Thunder Butte

October 08, 2005

Usta and the Mulloys

Usta was approximately eighteen miles southwest of Thunder Butte and on the Moreau River at highway 73. This was the gathering place for everyone from near and far for dances, celebration of holidays, and rodeos. One year, my parents built a stand where they sold beer and hamburgers. I remember the hamburgers especially because we spent two days grinding up the meat of a freshly butchered steer. I think they got about ten cents for a hamburger and probably the same thing for a beer.

The Mulloys did a great business during these celebrations. Don and Laura Mulloy built and operated the grocery store at Usta. I don’t know who named Usta. I suppose Don Mulloy did. They had a flock of kids, all little girls. I used to think they were the skinniest kids with the dirtiest faces in South Dakota. And, Mulloy wasn’t even their real name. You see, Don and Laura came from Wisconsin, and Don fessed up to the locals years later that he thought he had killed a guy in Wisconsin. Seems that Don hit the guy and he looked like he was dead, so the McNamara (their real name) family lit out for the wilderness—South Dakota—and changed their name to Mulloy.

The Mulloys were a class act. Don used to buy his groceries mostly from the grocery in Faith, tag on a few cents, and resell them at Usta. It is a known fact that he sometimes passed up his profit entirely for some of the poor folks in the area. Come to think of it, I don’t remember any other kind of people. Everybody was poor then.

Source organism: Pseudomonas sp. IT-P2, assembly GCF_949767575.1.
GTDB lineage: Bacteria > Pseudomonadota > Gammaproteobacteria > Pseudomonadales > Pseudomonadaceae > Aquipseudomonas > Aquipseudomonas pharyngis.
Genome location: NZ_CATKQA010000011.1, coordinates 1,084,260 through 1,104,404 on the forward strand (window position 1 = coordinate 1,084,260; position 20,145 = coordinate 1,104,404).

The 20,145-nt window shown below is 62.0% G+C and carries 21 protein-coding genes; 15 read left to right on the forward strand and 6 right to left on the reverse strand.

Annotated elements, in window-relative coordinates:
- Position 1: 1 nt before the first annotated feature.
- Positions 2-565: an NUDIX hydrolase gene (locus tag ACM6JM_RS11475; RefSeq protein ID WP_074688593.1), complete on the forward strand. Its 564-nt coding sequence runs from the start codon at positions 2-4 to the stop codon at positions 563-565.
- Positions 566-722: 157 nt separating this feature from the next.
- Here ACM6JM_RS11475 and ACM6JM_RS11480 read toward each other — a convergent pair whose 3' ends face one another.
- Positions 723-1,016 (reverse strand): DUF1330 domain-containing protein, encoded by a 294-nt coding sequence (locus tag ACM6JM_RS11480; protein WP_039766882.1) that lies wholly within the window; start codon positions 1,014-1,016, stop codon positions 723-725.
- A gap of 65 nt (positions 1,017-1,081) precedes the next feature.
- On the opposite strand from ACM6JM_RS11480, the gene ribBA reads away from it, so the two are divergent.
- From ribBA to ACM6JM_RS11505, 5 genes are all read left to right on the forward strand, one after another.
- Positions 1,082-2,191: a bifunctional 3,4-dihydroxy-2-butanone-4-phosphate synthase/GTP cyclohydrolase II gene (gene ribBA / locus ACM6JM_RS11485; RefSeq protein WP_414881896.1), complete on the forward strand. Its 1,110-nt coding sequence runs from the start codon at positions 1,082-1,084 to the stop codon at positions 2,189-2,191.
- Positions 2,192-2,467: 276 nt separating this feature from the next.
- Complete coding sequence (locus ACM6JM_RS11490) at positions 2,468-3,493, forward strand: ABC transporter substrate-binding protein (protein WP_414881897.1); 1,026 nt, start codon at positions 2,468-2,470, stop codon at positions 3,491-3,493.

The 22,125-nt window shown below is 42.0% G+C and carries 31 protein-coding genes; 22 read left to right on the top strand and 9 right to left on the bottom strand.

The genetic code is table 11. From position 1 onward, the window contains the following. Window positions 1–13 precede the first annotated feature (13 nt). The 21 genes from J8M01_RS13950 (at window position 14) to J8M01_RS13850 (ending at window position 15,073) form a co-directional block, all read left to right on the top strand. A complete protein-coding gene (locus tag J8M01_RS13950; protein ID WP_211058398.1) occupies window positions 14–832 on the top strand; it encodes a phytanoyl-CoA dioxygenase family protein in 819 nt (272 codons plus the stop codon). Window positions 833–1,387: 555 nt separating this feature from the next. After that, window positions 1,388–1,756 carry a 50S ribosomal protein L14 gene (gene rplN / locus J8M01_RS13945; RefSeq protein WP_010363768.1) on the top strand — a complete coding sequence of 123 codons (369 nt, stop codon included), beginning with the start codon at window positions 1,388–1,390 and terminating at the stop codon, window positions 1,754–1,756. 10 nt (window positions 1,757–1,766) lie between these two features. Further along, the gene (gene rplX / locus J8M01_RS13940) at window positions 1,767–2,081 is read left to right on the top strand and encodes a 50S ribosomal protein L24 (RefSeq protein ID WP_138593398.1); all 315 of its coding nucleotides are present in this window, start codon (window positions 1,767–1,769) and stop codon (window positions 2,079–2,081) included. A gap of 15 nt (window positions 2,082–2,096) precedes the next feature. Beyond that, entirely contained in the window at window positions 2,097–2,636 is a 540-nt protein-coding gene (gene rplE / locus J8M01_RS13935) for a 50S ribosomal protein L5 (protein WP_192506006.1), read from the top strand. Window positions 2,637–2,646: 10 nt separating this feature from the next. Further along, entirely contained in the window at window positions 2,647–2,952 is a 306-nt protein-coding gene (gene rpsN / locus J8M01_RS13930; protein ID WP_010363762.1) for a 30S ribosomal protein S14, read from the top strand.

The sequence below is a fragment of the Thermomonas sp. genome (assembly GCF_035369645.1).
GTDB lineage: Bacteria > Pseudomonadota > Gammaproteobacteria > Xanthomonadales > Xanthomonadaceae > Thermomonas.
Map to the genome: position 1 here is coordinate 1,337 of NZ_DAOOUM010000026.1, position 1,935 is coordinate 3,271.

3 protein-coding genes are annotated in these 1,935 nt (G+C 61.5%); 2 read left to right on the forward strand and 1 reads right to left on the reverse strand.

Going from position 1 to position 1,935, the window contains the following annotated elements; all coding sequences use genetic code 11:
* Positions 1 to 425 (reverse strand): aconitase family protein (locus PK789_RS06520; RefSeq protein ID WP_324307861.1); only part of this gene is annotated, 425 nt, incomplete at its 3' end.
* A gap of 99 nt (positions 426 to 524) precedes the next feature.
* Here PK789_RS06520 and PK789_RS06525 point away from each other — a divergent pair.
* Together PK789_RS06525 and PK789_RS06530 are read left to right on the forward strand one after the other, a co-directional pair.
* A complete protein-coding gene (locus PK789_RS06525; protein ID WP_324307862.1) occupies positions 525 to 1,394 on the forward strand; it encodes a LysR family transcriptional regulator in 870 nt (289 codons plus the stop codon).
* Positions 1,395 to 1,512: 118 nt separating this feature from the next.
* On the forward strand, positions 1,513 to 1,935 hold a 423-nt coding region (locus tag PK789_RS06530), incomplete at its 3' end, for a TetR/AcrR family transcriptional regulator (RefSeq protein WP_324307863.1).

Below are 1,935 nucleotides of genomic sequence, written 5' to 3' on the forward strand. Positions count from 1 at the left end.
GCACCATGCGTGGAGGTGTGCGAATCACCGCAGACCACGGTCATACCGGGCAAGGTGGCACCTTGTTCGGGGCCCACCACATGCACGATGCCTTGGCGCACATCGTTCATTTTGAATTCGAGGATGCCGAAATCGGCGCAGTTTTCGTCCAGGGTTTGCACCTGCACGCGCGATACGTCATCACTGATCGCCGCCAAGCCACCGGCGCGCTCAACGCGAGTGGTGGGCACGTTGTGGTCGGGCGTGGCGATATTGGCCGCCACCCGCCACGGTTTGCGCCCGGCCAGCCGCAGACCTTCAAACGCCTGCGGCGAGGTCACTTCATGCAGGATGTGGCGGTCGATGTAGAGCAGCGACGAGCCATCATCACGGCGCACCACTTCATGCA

One of my outstanding memories of Usta was the pet coyote that belonged to the little girls. The closest I ever came to playing with the kids—Nona, Patricia, Shirley and Mary Lou—was when they would show me how the coyote would do tricks. Sure enough, that darn Coyote would do almost anything for those kids. Somebody brought it to them as a little pup. When people were around, they kept it chained to a log. But, as soon as the store closed, off came the chain, and the coyote ran and played with the kids. They used to try to get me to play with them. We would all run down to the river where they played in the mud. I was disdainful of that kind of behavior so our play sessions didn’t last very long.

When World War II came along, the Mulloys—the McNamaras then—closed up Usta and moved to the Los Angeles area where Don found work. He stepped off a train one day and was hit by another train and killed. We all resumed our friendship when I discovered that we were all living in Alameda, California, twenty some years later.

Incidentally, Usta was the white pronunciation of “huste” (sounding something like “Who-Sh-Teh”) in Sioux, meaning "lame". Ed Lemmon, who founded the town of Lemmon, was called "huste" because he had a crooked leg from when a horse fell on him.

--John Crowley
Mike Crowley Saturday, October 08, 2005


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